Israel has said a US plan to reopen its consulate in Jerusalem that was traditionally a base for diplomatic outreach to Palestinians is a “bad idea” and could destabilise the prime minister’s new government.
The previous US administration of Donald Trump signalled support for Israel’s claim on Jerusalem as its capital by moving its embassy there from Tel Aviv and subsuming the consulate in that mission.
It was among several moves that incensed the Palestinians, who want East Jerusalem as capital of a hoped-for, future state.
President Joe Biden has pledged to restore ties with the Palestinians, back a two-state solution and reopen the consulate. It has been closed since 2019, with Palestinian affairs handled by the embassy.
“We think it’s a bad idea,” Israel’s foreign minister, Yair Lapid, told a news conference on Wednesday when asked about the reopening. “Jerusalem is the sovereign capital of Israel and Israel alone, and therefore we don’t think it’s a good idea.
“We know that the [Biden] administration has a different way of looking at this, but since it is happening in Israel, we are sure they are listening to us very carefully.“
Asked for comment, Wasel Abu Youssef, an official with the umbrella Palestine Liberation Organization, said Israel was trying to keep the status quo and block any political solution.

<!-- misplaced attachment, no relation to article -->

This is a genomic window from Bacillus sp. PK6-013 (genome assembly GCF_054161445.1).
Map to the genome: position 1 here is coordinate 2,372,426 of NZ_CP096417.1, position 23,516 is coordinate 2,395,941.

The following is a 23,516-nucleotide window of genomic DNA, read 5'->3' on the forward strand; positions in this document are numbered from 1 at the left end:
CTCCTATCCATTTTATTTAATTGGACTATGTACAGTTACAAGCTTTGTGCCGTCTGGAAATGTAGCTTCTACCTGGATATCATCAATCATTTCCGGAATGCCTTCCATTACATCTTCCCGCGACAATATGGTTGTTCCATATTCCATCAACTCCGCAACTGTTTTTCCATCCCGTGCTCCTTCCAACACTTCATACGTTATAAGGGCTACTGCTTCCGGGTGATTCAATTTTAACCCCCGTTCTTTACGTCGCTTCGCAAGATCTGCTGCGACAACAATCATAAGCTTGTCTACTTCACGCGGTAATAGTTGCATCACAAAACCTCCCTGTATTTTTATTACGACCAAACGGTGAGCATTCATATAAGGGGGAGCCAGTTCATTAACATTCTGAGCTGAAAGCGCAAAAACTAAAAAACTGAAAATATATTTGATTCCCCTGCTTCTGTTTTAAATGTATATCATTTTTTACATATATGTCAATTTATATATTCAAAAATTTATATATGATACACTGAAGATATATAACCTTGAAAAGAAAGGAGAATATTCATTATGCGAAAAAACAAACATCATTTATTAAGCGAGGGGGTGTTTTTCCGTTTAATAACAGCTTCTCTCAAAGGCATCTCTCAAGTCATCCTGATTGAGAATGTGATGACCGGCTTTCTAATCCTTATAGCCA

The US embassy had no immediate comment.
Israel deems all of Jerusalem its undivided capital – a status not recognised internationally. It captured the city’s east, along with the occupied West Bank and Gaza, in the 1967 six-day war.
The Israeli prime minister, Naftali Bennett, a nationalist atop a cross-partisan coalition, opposes Palestinian statehood. Lapid said reopening the consulate could unsettle his government, which ended the long-term premier Benjamin Netanyahu’s tenure in June.
“We have an interesting and yet delicate structure of our government and we think this might destabilise this government and I don’t think the American administration wants this to happen,” Lapid said.
Divisions among Palestinians also cast doubt on the prospects for diplomacy, Lapid said. “I am a devoted believer in the two-state solution … but we’ll have to admit the fact this is not feasible in the current situation.”